Happy Birthday Brendan Hansen!!

Brendan Hansen (USA)

Honor Swimmer (2021)

FOR THE RECORD: 2004 OLYMPIC GAMES: gold (4×100m medley), silver (100m breaststroke), bronze (200m breaststroke); 2008 OLYMPIC GAMES: gold (4×100m medley), 2012 OLYMPIC GAMES: gold (4×100m medley), bronze (100m breaststroke); 2001 WORLD CHAMPIONSHIPS (LC): gold (200m breaststroke); 2003 WORLD CHAMPIONSHIPS (LC): gold (4×100m medley), silver (100m breaststroke), bronze (200m breaststroke); 2005 WORLD CHAMPIONSHIPS (LC): gold (100m breaststroke, 200m breaststroke, 4×100 m medley); 2007 WORLD CHAMPIONSHIPS (LC): gold (100m breaststroke), silver (50m breaststroke); 2004 World Championships (SC): 4 gold (50m breaststroke, 100m breaststroke, 200m breaststroke, 4×100m medley)

How many athletes can boast that they were unbeaten in their individual events throughout all four years of college? The Texas Longhorn breaststroker named Brendan Hansen, from Havertown, Pennsylvania, can claim this feat. Hansen entered the University of Texas at Austin, in 2000 to swim for ISHOF Honor Coach, Eddie Reese. By the time he graduated in 2004, he had never lost a breaststroke event during his entire NCAA collegiate career. He was a 16-time All-American and won 13 NCAA Championships, eight individual NCAA titles and five relay crowns. Hansen became the only person in history to win every breaststroke event all four years at the NCAA Championships.

Brendan swam for several teams growing up in the Philadelphia area. His first coach was John McFadden at Foxcatcher Farms, who Brendan credits for his approach to practice and work ethic. Hansen had a unique style of breaststroke, which incorporated a kick that is typically much narrower than most of his competitors.

By the time he reached the University of Texas, Hansen was already a member of the USA National team. In 2000, Hansen just missed making the Olympic team twice in the both the 100 and 200m breaststroke, placing third in both events at Trials.

His first big international win was at the 2001 World Championships in Fukuoka, Japan, where he took gold in the 200m breaststroke and set a championship record. Two years later at the 2003 World Championships in Barcelona, Hansen broke his first world record as part of the men’s 4 x 100 medley relay. In his individual events, he took silver in the 100, finishing just behind Japan’s Kosuke Kitajima along with taking a bronze in the 200. Then at the 2004 Olympic Trials in Long Beach, Hansen was unstoppable. He won both the 100 and 200m breaststroke, breaking the world record in each event, and made his first Olympic team.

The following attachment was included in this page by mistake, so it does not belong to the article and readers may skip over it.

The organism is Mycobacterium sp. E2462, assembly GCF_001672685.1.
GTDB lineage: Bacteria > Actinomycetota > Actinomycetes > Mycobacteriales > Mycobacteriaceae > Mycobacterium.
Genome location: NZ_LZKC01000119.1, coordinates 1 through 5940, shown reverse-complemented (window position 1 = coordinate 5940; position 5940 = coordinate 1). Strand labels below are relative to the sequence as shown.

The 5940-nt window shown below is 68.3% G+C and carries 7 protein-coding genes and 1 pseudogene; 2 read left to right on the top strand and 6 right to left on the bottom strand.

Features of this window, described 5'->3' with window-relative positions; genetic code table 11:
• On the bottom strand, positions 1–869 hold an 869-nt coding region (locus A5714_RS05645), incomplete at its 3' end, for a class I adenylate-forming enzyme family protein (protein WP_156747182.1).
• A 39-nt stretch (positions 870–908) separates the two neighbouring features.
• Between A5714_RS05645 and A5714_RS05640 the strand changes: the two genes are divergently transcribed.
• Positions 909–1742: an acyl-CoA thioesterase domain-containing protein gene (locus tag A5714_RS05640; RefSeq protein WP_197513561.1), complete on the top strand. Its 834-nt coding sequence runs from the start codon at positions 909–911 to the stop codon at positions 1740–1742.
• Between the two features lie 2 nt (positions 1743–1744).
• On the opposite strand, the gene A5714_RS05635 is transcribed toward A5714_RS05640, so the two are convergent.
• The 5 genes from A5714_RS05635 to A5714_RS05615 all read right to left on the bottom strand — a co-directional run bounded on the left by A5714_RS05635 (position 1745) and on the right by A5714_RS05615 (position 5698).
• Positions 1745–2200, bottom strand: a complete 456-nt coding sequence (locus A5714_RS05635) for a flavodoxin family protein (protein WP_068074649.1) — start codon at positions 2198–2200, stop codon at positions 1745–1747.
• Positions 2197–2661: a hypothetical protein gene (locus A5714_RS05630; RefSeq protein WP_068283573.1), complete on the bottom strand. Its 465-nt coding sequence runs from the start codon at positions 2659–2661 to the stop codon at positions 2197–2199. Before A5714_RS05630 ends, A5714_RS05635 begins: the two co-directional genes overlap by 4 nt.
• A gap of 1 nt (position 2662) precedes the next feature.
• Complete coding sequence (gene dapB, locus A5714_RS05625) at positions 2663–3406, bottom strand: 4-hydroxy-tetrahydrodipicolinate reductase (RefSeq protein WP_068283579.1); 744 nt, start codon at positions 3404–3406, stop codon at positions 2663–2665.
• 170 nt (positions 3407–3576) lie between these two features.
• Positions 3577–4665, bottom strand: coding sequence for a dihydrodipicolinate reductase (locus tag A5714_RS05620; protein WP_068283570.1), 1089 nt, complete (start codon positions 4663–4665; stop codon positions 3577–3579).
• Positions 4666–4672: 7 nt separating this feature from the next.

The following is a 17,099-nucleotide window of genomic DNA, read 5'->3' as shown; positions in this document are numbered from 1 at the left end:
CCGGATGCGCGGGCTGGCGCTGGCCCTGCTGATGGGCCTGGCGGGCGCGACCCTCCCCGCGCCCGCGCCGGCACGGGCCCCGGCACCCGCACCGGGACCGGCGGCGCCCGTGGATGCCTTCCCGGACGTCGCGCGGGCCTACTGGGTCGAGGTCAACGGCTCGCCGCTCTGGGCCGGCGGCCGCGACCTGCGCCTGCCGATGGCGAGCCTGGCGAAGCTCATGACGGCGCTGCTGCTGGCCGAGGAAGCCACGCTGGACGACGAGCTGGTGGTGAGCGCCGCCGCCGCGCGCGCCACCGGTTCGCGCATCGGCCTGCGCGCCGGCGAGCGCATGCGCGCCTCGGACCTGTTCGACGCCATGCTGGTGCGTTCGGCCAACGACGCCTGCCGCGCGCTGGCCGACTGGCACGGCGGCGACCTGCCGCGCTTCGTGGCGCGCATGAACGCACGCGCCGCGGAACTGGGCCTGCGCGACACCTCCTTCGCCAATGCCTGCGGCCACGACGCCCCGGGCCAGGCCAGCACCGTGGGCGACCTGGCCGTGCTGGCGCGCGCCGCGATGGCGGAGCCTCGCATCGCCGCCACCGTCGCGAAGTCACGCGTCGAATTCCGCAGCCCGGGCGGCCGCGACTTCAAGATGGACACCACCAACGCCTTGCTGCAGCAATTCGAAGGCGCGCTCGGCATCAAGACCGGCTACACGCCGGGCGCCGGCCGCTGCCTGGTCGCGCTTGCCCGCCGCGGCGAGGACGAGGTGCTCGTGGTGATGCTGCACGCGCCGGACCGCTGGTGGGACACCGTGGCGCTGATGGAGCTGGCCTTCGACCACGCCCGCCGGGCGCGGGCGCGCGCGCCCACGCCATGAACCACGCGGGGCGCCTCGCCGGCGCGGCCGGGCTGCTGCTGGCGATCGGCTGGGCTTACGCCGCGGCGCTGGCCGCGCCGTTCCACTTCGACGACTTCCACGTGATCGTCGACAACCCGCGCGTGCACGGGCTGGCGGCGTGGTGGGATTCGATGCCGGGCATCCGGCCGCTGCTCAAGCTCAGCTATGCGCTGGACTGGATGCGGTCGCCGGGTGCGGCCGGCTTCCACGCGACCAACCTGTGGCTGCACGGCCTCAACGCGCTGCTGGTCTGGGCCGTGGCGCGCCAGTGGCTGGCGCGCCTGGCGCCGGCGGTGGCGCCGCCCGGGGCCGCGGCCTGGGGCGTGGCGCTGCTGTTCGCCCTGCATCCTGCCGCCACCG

Hansen went into the Athens Olympics completely prepared, but recalls his races being “sloppy.” Sloppy or not, he won his first Olympic gold medal on the USA’s 400m medley relay. Prior to the relay he won a silver in the 100m breaststroke and a bronze in the 200 breast. Hansen recalls the sheer pride he got when he put on that USA Olympic uniform for the first time. Working so hard to get there and battling back from his third-place finishes in 2000, made it all worthwhile.

Just two months following the Athens games, Hansen was back on US soil and in Indianapolis for the Short Course World Championships. He walked away with four gold medals in the 50, 100 and 200-meter breaststroke and the 400-medley relay. He was part of the world record medley relay, joining Hall of Famers Aaron Peirsol, Ian Crocker and Jason Lezak.

As a member of the 2006 USA National Team, Hansen broke the world record three times in a span of just 26 days in the breaststroke events. His first came at the 2006 US National Championships, where he broke the world record in both the 100m breaststroke (59.13) and 200m breaststroke (2:08.74). Days later, he traveled to Victoria, British Columbia, to compete at the Pan Pacific Championships. There, Hansen beat his own world record again in the 200m breaststroke, in a time of 2:08.50.

By most accounts, 2008 would prove to be another successful Olympic Games for Hansen. He had been elected Captain of the USA team and was part of the gold medal winning relay which allowed Michael Phelps to walk away with his historic eighth gold medal. It was a different story in the 100-meter breaststroke, however, as he placed fourth in the event. At the completion of the Games, he decided he was done with swimming.

Hansen retired after the 2008 games but returned in 2011 and qualified for his third Olympics a year later. At the 2012 London Olympics, he won the bronze medal in the 100m breaststroke, after gaining the last spot in finals and swimming in lane 8. He fought “tooth and nail” as he puts it, to get into the finals of that 100m breaststroke event. To this day, Brendan says, “that is still my favorite medal I have ever won.” He finished up the meet and his career by winning his third Olympic gold medal in the 400m medley relay.

Hansen finished his career with a total of three gold, one silver and two Olympic bronze medals. He is a ten-time world champion, breaking 11 world records in his career.

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